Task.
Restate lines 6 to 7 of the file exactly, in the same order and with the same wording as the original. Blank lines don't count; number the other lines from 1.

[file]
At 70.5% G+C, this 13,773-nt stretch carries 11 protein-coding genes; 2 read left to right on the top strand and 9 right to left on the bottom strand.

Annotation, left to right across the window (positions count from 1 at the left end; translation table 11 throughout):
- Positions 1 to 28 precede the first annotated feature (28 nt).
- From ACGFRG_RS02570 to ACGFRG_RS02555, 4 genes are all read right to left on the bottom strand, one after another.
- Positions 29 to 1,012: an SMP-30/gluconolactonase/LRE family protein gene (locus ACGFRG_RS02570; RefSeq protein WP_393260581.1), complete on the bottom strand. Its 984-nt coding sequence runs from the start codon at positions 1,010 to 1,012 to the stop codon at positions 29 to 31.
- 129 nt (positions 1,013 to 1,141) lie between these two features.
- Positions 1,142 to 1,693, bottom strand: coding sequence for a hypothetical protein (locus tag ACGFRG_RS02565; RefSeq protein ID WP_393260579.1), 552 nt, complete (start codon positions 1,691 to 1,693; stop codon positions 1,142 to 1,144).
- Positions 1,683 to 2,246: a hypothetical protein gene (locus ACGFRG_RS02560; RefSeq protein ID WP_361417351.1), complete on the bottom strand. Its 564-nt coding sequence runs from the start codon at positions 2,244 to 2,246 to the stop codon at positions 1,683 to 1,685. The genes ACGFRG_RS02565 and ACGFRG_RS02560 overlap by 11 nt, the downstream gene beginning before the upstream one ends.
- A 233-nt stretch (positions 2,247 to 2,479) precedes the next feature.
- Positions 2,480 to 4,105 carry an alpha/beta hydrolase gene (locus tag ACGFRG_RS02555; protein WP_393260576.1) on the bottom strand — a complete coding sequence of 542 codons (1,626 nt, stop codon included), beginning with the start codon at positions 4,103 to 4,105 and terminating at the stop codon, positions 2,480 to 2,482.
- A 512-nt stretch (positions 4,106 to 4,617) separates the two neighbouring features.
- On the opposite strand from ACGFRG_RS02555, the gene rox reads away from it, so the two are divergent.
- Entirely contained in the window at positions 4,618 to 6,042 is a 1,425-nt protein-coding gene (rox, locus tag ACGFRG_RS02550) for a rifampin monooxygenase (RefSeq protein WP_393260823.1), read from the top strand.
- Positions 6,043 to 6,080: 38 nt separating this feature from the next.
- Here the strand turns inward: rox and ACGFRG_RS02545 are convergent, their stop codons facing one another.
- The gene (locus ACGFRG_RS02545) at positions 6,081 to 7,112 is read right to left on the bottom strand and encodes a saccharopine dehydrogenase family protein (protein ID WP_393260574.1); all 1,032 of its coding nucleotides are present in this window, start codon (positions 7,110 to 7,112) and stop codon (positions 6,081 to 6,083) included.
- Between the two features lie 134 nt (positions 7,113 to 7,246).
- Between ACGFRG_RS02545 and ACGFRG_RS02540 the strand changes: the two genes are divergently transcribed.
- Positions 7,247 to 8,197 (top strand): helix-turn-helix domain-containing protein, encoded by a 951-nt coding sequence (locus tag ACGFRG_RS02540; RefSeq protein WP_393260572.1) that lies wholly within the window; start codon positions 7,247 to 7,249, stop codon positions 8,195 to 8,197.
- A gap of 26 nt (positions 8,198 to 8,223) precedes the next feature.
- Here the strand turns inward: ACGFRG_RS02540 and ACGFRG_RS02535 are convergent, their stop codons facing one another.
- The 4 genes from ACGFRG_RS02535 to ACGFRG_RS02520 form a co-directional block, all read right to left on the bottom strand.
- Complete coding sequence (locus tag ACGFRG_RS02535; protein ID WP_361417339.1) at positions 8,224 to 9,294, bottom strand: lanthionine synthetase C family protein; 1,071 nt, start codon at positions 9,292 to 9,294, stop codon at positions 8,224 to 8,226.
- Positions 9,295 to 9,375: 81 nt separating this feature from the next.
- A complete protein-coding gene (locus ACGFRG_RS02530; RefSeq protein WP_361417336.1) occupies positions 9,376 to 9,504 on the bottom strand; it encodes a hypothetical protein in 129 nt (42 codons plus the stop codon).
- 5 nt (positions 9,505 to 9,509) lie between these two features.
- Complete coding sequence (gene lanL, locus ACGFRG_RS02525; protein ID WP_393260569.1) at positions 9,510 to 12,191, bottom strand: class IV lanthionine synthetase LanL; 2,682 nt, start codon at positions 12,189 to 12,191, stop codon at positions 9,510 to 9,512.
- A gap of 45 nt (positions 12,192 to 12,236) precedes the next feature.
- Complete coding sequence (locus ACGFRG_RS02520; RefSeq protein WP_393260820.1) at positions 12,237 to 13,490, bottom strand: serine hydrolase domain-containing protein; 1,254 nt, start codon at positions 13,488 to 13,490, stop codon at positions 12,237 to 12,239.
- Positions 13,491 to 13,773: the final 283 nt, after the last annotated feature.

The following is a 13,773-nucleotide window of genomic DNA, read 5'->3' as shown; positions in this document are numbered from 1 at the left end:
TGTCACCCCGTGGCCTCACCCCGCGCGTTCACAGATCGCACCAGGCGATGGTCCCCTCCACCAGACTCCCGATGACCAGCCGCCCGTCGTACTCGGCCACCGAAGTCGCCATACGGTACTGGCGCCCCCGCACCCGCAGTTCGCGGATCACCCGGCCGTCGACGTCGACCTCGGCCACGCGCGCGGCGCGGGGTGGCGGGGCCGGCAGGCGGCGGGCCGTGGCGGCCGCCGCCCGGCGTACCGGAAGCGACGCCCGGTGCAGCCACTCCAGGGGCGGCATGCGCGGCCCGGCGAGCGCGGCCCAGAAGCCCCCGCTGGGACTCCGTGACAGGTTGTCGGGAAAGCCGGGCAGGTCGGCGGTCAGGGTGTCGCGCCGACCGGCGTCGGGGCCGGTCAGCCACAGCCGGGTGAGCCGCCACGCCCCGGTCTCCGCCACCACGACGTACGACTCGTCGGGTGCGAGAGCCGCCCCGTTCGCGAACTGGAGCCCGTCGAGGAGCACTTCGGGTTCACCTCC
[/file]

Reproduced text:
- 129 nt (positions 1,013 to 1,141) lie between these two features.
- Positions 1,142 to 1,693, bottom strand: coding sequence for a hypothetical protein (locus tag ACGFRG_RS02565; RefSeq protein ID WP_393260579.1), 552 nt, complete (start codon positions 1,691 to 1,693; stop codon positions 1,142 to 1,144).